Cyber-Physical Vehicular and Transportation Systems



 Cyber-physical vehicular and transportation systems, enabled by embedded sensing, computing, communication, control, and actuation technologies in the vehicles and infrastructure, offer new opportunities to monitor and control real-time traffic. With connected vehicle (CV) and automated vehicle (AV) technologies becoming increasingly mature and practical, Cooperative Driving Automation (CDA), as standardized by SAE J3216, aims at combining both technologies to enable real-time cooperation of equipped vehicles, other road users, and infrastructure to improve safety, mobility, environmental sustainability, situational awareness, and operational efficiency of traffic flow.

We work on Automated Driving Systems (ADS) and Cooperative Automated Driving Systems (C-ADS). We develop algorithms and perform simulation and field testing in the following areas. We are a key contributor/accelerator of the FHWA Cooperative Driving Automation (CDA) platform, CARMA.

  • ADS/C-ADS design (system architecture)
  • Cooperative perception
  • Cooperative control
  • Cooperative Traffic Management
  • Multi-resolution simulation
  • Field testing methodologies (e.g., scenario development, hardware-in-the-loop testing)

We are dedicated to real-time computation (particularly enabled by AI/ML and classical control theories) for cooperative driving automation, consisting of sensing (i.e. measurements about the environment made opportunistically or deliberately at select points in space-time), perception (i.e. determining the status, attributes, and dynamics of relevant elements in the environment), comprehension (i.e. integrating the preceding information into a world model with appropriate semantics), prediction (i.e. make predictions about future states and actions of the elements in the environment), decision-making (i.e. what actions to take for purposes of controlling the environment for the desired objective, as well as for purposes for exploration to learn more about the environment), and actuation (i.e. performing the actions onto the environment).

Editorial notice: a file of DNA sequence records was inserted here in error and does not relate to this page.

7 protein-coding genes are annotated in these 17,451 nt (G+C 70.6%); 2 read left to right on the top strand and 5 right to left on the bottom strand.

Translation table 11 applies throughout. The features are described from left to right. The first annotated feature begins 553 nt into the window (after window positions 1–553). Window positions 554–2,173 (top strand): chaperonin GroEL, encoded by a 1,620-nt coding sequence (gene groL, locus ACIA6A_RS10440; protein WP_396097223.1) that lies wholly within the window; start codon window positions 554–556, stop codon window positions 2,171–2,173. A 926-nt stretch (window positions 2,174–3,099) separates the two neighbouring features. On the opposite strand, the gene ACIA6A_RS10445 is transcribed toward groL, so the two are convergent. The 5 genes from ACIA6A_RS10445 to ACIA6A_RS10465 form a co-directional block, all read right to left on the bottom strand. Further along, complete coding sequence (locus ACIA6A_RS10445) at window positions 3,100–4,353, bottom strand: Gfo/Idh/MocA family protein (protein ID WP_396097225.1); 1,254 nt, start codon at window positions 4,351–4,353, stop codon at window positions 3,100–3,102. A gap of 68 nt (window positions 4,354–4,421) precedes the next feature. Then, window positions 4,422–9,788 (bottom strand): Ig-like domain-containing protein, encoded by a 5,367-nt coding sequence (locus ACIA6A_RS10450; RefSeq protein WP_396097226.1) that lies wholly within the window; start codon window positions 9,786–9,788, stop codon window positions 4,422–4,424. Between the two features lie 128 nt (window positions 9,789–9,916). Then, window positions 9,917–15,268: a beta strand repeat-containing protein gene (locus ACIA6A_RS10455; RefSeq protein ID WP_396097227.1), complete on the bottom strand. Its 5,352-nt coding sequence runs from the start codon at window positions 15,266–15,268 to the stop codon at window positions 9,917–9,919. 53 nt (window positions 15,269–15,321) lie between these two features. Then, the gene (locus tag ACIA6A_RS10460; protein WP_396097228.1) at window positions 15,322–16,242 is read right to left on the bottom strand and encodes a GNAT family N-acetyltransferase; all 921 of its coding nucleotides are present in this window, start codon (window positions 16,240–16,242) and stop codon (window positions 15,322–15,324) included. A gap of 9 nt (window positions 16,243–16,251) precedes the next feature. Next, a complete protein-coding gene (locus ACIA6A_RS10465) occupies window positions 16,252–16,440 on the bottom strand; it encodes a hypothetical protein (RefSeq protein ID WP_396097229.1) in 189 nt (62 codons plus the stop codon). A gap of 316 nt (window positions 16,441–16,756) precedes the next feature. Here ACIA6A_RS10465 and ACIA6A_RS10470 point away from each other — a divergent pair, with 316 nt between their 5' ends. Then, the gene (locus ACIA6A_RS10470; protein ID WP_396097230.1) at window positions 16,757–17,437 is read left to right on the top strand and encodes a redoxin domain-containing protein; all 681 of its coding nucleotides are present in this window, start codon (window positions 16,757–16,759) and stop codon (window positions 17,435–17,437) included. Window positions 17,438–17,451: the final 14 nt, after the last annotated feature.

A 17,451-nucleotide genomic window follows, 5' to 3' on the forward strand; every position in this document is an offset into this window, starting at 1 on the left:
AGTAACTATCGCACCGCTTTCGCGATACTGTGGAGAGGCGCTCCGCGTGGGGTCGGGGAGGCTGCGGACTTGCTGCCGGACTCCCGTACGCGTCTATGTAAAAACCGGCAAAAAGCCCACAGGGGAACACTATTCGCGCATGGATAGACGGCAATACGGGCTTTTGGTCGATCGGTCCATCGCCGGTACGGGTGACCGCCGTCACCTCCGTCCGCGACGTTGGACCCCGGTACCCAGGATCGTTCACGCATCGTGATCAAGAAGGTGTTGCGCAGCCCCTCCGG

Below are our current areas of interest (AOI) in this research direction and related ongoing work. Please see our publications for more than 50 papers and reports on these topics.

AOI 1 – Cooperative Perception

Vehicles and infrastructure elements engaged in cooperative automation may share information of their own and what they see, such as state (e.g., vehicle position, speed, and traffic signal phase) and intent (e.g., planned vehicle trajectory and traffic signal timing) and seek agreement on cooperative plans (e.g., intersection management, coordinated merge). Some of our current development aspects include:

  • Fusing data from connected/automated vehicles and infrastructure detectors to estimate and predict detailed microscopic (e.g., unobserved vehicle location, speeds) and macroscopic (e.g., traffic speed and density at higher resolutions) traffic states and parameters via continual learning and online inference
  • Creating more accurate dynamic world models by sharing vehicle processed sensor data from automated vehicles and infrastructure detectors under the constraints of uncertainty of mixed-autonomy traffic flow and line-of-sight sensor limits
  • Mapless automated driving – creating drivable maps online via combining sensor data and existing simplistic topological maps from the infrastructure

AOI 2 – Cooperative Control and Decision Making

We have worked a lot on ADS and C-ADS control, specifically: behavior planning, trajectory planning, and control, for the real-time optimization of local and system traffic performance. Our particular focuses include: